Another link of interest to people vaguely interested in chemical subjects is a brute force point group determination program. Unlike any other symmetry treatment packages I encountered, it can handle an arbitrary point group, provided that the group has no symmetry axes of the order higher than 8 (proper rotations) or 10 (improper rotations). It can also detect approximately symmetric structures (and assign deviations to each of the symmetry elements).

I recently started to move my old tapes to CDs, and was surprised to find that all Linux sound recording programs I was able to find occasionally drop sound frames on my home system if recording at the CD quality (16 bits/sample, stereo, 44.1kHz sampling rate) - even if running on an otherwise empty system. Given that this corresponds to the sustained data rate of just 176Kbytes/second, I found this extremely distressing: by any measure, Intel Celeron-400 in that system is at least an order of magnitude faster than R4k-100 in SGI Indigo2 I used back in '93. My home system has 3.5 times the main memory bandwidth than the Indigo2 (180Mbytes/second vs 50Mbytes/second according to Stream); it also has a faster disk - and still, the Indigo2 has no trouble at all with four CD-quality audio streams at the same time, even under heavy load.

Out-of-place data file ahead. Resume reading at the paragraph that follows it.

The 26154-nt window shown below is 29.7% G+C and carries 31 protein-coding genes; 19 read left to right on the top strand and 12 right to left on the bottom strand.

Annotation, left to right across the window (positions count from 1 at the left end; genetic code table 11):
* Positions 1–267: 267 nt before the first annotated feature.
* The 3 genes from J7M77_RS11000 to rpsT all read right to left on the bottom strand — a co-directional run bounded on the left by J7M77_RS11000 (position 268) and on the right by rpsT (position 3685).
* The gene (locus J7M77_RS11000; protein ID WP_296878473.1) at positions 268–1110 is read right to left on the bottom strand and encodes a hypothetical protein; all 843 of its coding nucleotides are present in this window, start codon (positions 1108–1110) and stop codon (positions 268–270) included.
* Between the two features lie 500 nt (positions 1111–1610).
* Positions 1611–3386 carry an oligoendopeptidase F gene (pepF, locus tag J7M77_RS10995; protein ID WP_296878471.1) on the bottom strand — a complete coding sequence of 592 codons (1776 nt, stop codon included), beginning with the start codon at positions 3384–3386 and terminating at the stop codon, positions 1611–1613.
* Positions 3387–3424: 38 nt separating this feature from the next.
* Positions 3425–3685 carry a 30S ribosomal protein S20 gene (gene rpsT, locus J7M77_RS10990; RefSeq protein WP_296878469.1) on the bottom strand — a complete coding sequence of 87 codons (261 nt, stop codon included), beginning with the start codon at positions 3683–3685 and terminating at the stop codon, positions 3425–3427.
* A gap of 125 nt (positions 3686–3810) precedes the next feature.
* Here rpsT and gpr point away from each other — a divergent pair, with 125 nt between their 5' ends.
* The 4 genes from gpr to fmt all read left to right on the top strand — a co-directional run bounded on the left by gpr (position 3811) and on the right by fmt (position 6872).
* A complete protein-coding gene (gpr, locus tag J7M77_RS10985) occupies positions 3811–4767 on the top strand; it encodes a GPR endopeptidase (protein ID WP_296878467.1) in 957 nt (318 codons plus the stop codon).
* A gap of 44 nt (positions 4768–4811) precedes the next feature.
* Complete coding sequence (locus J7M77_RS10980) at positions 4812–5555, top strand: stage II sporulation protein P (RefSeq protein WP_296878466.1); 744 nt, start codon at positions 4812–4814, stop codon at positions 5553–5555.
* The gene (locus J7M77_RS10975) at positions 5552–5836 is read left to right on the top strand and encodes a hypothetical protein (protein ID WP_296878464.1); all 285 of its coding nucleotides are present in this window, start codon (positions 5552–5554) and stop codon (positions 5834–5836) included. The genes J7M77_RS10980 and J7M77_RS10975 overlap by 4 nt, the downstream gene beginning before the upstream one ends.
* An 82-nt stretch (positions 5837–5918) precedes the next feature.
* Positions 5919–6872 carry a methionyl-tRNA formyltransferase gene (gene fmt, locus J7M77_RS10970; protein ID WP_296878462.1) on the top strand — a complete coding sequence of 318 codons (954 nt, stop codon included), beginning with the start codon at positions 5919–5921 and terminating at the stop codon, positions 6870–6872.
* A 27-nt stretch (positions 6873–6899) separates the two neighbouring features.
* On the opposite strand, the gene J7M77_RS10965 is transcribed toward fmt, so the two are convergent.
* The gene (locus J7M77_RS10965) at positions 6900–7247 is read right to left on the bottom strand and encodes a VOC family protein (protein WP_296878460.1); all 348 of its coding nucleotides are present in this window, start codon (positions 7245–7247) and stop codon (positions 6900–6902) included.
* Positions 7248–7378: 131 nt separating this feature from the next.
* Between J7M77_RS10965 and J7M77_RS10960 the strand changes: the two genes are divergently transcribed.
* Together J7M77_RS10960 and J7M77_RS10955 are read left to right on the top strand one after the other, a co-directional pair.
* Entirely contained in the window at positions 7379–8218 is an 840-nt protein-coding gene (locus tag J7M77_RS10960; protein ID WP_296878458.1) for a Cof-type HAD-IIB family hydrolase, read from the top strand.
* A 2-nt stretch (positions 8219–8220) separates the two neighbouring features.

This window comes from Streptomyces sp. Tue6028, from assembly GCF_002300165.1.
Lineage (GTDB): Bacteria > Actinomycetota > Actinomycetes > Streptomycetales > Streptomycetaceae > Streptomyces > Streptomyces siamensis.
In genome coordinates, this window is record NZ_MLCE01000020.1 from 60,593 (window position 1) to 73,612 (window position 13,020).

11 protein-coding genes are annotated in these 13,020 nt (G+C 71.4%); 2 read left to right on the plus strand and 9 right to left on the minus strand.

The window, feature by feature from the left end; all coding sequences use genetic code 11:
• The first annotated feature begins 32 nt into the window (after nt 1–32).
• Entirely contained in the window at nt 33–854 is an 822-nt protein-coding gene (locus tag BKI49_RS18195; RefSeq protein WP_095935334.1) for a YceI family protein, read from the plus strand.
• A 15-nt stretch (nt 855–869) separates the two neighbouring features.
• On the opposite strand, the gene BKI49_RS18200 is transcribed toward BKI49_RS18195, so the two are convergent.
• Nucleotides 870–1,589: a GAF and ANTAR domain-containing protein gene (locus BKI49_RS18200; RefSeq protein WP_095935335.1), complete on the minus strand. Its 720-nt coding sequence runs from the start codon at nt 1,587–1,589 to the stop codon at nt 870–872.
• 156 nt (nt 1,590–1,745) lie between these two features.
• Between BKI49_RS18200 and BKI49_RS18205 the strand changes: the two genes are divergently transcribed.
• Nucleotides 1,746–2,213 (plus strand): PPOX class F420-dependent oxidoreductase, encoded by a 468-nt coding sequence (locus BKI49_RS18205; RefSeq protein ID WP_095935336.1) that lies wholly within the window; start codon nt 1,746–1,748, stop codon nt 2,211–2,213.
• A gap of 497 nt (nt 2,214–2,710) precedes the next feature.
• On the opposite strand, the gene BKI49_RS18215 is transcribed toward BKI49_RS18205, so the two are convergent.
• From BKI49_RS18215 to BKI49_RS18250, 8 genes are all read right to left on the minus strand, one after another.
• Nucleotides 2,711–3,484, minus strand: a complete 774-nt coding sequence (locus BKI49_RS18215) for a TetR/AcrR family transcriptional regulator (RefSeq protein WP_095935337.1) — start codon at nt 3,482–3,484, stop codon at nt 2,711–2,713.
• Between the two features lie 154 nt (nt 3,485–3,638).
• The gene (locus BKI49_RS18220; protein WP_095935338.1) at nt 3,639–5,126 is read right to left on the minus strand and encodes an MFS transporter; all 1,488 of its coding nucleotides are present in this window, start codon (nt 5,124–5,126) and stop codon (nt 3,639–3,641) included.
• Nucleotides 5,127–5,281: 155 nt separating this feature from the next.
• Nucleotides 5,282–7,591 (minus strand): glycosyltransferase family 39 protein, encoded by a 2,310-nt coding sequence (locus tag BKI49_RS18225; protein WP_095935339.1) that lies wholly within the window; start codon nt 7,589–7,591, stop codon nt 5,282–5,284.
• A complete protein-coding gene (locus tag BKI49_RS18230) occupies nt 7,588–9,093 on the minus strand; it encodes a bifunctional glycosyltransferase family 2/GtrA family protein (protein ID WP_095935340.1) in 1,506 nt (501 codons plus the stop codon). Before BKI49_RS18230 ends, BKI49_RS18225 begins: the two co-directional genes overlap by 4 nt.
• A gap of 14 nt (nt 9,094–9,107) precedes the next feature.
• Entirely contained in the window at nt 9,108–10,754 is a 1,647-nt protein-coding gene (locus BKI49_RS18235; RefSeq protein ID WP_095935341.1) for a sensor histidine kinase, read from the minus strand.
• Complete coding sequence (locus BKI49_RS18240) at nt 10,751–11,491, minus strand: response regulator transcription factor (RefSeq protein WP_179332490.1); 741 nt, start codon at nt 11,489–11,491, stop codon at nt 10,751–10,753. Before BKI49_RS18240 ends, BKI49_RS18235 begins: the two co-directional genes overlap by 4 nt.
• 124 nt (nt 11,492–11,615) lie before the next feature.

After going through the source code of some of those utilities, I wasn't all that surprised anymore: neither one of them made use of real-time priorities. They also neglected to lock their buffers in memory; all but the best ( yarec) used synchronous file I/O in the same execution thread they used for sound acquisition. So, I set out to write a bullet-proof sound capture utility for Linux. The product of two very amusing weekends can be downloaded here. It is still not bullet proof, and will never be: under heavy write I/O load, my 2.2.12 kernel sometimes holds control for more than 200ms in a row, so that even sound acquisition to memory fails. Nonevertheless, it stands up to my everyday usage very well, not loosing samples while surfing the net, editing code, and so on - which is a great improvement. Any suggestions for further improvement of the code are welcome. After a bit of tinkering with the kernel, I realized that enabling interrupts during IDE data transfers makes sound acquisition much more robust under high I/O load. If you are feeling adventurous (doing so with certain hard drives and IDE controllers may corrupt your file system), the magic incantation is '/sbin/hdparm -u 1 /dev/hda'.